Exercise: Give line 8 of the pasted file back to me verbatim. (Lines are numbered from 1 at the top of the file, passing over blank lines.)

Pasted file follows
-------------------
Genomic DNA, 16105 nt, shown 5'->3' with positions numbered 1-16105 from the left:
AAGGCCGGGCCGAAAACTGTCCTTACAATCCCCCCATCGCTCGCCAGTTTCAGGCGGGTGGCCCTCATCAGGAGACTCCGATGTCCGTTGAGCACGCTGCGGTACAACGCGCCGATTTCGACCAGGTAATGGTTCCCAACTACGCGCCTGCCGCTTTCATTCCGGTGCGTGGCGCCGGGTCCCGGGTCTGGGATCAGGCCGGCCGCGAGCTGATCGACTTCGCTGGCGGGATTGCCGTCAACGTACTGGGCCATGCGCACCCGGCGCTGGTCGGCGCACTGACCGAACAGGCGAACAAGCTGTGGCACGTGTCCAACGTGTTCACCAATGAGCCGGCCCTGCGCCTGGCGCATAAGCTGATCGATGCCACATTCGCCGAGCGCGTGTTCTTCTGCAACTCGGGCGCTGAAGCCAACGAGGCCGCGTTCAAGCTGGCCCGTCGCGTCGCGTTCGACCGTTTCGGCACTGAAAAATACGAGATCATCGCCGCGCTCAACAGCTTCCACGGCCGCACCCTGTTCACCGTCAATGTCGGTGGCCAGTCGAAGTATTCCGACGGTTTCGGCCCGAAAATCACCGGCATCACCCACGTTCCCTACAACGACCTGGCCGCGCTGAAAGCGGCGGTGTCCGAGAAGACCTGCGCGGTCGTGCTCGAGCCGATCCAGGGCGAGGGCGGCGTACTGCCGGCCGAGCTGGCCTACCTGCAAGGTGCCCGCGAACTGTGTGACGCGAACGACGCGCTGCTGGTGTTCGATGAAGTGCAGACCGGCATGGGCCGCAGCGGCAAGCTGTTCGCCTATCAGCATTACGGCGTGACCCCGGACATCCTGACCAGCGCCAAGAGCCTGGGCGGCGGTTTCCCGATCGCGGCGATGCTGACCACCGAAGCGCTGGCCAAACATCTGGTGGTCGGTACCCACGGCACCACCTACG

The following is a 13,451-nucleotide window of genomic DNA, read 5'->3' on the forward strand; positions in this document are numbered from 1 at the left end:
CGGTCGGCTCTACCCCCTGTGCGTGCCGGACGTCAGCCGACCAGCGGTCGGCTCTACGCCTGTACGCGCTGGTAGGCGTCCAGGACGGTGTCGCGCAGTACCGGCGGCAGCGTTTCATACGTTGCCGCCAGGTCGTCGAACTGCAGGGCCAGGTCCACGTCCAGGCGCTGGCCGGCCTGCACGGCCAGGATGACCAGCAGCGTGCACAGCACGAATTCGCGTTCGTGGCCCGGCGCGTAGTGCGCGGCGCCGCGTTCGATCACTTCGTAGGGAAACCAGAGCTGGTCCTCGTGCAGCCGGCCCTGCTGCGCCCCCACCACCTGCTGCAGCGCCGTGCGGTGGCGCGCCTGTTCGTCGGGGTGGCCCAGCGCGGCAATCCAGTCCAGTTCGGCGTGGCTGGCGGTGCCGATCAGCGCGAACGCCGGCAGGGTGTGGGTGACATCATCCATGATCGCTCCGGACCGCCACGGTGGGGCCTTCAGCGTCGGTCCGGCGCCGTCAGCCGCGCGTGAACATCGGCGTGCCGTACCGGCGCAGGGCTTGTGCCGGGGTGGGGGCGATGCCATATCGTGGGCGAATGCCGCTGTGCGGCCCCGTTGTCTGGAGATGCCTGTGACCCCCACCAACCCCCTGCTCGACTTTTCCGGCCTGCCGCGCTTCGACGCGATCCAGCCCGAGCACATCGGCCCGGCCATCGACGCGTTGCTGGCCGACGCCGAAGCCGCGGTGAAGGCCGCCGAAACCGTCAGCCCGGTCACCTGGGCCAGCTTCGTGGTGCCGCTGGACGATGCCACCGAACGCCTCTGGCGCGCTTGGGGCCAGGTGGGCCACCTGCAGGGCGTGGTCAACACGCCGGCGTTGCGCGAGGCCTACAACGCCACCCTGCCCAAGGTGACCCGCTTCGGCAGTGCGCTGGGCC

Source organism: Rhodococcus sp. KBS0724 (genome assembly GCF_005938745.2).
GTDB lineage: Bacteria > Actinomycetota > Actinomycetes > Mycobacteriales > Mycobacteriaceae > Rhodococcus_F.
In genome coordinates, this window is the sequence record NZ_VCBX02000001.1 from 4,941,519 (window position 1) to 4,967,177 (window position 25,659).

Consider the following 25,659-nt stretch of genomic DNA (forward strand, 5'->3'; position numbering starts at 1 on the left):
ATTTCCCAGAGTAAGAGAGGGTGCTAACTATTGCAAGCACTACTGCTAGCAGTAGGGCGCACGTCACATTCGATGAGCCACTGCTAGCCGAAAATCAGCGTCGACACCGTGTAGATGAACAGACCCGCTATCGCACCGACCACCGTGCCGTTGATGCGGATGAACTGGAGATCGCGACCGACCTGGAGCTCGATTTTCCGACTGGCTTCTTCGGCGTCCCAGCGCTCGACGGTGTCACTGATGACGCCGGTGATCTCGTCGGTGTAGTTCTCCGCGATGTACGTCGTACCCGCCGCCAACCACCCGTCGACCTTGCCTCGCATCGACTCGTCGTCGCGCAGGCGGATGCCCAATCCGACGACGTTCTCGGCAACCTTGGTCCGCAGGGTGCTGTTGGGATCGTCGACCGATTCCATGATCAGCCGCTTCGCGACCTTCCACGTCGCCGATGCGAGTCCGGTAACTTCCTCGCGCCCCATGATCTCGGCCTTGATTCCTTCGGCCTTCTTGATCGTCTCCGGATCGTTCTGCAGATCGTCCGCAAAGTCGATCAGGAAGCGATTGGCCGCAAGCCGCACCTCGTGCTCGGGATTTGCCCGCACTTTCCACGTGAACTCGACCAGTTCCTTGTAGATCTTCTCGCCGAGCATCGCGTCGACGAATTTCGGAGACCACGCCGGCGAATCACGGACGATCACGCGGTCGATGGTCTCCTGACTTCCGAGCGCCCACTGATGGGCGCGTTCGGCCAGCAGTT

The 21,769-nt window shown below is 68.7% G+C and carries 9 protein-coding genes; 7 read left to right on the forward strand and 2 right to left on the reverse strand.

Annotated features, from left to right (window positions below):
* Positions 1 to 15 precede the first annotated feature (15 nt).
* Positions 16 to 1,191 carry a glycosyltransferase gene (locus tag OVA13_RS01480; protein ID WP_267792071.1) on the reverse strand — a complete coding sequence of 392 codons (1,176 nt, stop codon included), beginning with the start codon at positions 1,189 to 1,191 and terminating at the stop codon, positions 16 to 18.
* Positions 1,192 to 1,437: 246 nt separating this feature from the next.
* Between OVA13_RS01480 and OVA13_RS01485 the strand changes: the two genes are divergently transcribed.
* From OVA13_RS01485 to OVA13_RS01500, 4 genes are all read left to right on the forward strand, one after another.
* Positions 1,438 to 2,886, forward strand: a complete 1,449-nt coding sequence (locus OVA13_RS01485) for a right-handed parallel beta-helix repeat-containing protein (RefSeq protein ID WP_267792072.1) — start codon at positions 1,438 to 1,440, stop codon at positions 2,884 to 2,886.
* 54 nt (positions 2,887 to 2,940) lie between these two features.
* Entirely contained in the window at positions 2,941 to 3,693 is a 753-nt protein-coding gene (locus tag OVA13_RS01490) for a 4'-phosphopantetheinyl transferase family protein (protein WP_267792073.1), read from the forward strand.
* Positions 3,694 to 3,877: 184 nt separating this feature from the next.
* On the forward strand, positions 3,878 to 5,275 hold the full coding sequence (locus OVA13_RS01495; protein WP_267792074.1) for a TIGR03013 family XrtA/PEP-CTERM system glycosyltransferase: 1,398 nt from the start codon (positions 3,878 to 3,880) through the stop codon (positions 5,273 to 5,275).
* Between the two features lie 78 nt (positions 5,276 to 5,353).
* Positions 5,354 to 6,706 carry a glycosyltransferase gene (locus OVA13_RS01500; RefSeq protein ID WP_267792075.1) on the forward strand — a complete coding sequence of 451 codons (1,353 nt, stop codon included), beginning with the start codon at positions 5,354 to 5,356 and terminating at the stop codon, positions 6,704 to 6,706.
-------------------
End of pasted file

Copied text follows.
Consider the following 25,659-nt stretch of genomic DNA (forward strand, 5'->3'; position numbering starts at 1 on the left):